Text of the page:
Boyd said YMCAs across the country have partnered with health care providers, and he wants the local collaboration to learn from others’ successes and shortcomings.
Boyd said they used a similar partnership in Milwaukee as a model.
“We learned from the president of the Milwaukee Y that they just didn’t get the programming right and they were still trying to identify with the health care provider what that could look like,” he said. “It was a very sterile approach to integrated care with the YMCA. We’re learning from that.”
All major players involved with the Tri-Lakes project said there is room to expand the neighborhood concept throughout Colorado Springs and surrounding communities.
“We think this could be replicable across the region,” Boyd said. “The medical partners understand where health care is going and we think the Y is positioned better than anyone in this community, with eight locations in the region. No matter where you live, you are 10 minutes from any YMCA. As we forge ahead in caring for this community, we have to do it in a partnering way.”
Williams said the YMCA’s vast scope already has been recognized as having the potential to change behaviors relating to wellness in a positive way.
“When you look at youth obesity and the epidemic across our country, the Centers for Disease Control in Atlanta identified the YMCA as the only organization that’s mobilized across the country to effect change,” he said. “We think we can strengthen our ability to serve the community around health care and health and wellness by partnering with health care organizations.”
Smith said there are already discussions on opening more ambulatory health centers in Colorado Springs submarkets. He identified the Briargate area, Broadmoor and southwest Colorado Springs, Fountain and a campus to the northeast of the city.
“We’re looking at all areas that have a dense enough population and need to have outpatient services closer to home.”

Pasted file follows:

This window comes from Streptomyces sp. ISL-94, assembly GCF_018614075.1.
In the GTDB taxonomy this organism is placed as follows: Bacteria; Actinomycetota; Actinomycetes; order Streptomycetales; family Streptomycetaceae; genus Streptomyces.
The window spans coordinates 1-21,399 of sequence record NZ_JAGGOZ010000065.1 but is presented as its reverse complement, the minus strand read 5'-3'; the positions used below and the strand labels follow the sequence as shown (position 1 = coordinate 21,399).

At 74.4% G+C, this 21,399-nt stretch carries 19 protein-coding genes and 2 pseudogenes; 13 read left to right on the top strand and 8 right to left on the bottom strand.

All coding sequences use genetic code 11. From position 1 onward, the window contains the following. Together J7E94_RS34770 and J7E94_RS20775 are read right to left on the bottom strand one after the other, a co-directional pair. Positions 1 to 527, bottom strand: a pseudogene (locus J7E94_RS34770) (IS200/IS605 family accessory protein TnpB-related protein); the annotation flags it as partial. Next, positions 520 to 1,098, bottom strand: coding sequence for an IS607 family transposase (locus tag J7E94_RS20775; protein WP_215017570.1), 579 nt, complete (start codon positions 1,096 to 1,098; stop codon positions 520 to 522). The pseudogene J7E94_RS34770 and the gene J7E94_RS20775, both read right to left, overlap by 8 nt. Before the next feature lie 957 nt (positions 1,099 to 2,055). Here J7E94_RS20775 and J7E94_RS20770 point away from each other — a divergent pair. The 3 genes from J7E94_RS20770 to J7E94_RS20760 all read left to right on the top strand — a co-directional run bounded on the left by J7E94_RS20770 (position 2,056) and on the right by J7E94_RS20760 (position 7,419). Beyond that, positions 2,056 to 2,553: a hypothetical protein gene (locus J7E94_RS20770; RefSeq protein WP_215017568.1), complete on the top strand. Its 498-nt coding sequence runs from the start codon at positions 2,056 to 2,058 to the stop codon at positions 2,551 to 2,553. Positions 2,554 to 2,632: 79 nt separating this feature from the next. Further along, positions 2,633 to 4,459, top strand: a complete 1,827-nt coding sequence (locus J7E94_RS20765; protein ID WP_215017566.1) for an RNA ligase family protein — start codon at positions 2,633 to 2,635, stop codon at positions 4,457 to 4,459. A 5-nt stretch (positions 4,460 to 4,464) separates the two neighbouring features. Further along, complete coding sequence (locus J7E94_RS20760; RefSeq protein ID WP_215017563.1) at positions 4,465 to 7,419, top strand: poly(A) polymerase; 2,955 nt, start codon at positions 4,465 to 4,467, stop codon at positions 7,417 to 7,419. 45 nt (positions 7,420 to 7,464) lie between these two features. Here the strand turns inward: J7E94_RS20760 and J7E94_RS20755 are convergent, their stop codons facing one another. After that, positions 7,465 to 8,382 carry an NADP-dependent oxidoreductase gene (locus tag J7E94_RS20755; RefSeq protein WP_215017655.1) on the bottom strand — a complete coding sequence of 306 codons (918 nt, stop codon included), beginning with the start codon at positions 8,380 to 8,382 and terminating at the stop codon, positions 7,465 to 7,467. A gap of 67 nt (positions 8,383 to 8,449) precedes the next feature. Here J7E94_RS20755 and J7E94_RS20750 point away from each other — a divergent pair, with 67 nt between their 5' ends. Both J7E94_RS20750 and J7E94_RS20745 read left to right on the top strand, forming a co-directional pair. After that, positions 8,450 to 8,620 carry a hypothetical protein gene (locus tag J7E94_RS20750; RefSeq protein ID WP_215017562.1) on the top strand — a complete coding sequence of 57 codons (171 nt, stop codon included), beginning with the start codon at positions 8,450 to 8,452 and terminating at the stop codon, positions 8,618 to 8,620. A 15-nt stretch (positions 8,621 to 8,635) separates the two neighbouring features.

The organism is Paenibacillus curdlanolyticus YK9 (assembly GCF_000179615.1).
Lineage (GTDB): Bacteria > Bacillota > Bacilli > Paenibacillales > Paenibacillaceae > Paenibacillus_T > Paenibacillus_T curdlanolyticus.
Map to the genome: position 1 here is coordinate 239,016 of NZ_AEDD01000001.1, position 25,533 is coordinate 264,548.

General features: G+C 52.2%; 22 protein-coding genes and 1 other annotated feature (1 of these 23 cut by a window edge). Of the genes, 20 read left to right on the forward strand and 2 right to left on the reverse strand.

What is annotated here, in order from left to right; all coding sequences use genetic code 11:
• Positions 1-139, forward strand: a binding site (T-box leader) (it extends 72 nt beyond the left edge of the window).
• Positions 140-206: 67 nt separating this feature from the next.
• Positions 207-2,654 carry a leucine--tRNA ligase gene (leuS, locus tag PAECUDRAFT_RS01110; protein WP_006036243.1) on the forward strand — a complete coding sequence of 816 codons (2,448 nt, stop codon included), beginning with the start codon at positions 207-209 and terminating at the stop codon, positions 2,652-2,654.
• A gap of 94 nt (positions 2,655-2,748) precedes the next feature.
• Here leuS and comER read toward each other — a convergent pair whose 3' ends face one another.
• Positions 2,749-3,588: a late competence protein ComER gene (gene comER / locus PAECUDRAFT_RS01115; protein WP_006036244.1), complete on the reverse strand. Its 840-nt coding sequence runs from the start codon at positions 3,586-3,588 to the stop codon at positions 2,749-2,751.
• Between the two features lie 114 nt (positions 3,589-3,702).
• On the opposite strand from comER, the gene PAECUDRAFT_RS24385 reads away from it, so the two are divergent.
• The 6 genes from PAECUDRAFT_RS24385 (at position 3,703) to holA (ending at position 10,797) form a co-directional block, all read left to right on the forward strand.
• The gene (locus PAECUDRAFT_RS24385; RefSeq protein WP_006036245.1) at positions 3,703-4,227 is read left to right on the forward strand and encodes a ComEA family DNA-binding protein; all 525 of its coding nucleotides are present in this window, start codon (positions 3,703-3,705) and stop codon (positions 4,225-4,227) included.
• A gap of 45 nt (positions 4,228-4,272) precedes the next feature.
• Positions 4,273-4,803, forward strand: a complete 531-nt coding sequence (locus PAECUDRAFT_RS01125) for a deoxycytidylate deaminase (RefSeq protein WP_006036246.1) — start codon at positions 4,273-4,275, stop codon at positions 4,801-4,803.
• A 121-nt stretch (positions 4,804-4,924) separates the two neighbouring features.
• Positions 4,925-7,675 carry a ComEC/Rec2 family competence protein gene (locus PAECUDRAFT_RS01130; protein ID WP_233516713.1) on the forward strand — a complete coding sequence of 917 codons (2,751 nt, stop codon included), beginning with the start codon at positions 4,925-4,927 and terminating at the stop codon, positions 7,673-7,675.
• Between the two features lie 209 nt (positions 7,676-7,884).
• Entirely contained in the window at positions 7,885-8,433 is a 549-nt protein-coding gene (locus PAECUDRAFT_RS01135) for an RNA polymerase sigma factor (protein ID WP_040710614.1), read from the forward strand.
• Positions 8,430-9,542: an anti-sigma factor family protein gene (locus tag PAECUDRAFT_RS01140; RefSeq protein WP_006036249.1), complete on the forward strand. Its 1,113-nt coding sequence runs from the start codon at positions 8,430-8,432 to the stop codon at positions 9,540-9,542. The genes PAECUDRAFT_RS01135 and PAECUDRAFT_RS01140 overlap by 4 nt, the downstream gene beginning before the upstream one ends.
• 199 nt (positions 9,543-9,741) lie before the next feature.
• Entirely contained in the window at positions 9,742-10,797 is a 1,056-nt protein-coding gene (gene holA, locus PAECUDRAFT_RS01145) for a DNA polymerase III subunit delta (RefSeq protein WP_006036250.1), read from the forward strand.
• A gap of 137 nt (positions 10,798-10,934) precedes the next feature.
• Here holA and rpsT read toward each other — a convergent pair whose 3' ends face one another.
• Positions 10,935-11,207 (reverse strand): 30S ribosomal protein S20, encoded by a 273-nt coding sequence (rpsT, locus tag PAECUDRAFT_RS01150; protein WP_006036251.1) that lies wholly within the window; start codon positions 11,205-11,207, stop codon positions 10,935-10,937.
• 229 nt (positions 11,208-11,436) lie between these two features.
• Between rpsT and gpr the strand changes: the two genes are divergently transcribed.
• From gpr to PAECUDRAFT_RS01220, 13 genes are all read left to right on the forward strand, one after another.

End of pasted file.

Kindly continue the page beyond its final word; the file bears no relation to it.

Smith addressed how multiple locations would mean localizing care for specific demographics.
“For example, and this is outside our direct region, but Pueblo has a higher rate of diabetes than much of the rest of the state,” Smith said. “It’s a big health concern for that community. We can tailor what’s offered in neighborhoods for that need.
“Monument is a younger, more active community,” he added. “The needs there might be more along the lines of sports medicine and rehab while primary care close to home is a huge win.”
Suits said no matter the location or specialized care, the end goal is the same.
“The purpose is working toward shifting focus on how we deliver care from reactive care to taking more of a proactive approach,” he said. “We want to encourage patients to get engaged with health and health care. We want them to focus on wellness and healthy behaviors and prevention.”
Funding, of course, will play a part in where and when additional CHN campuses are built. Suits said developer-owned campuses, like the Boldt Company-owned building in Monument, are typical for health care systems.
“With capital restraints, you don’t want to spend precious capital on bricks and mortar,” Smith said. “You want to spend capital on equipment and people.”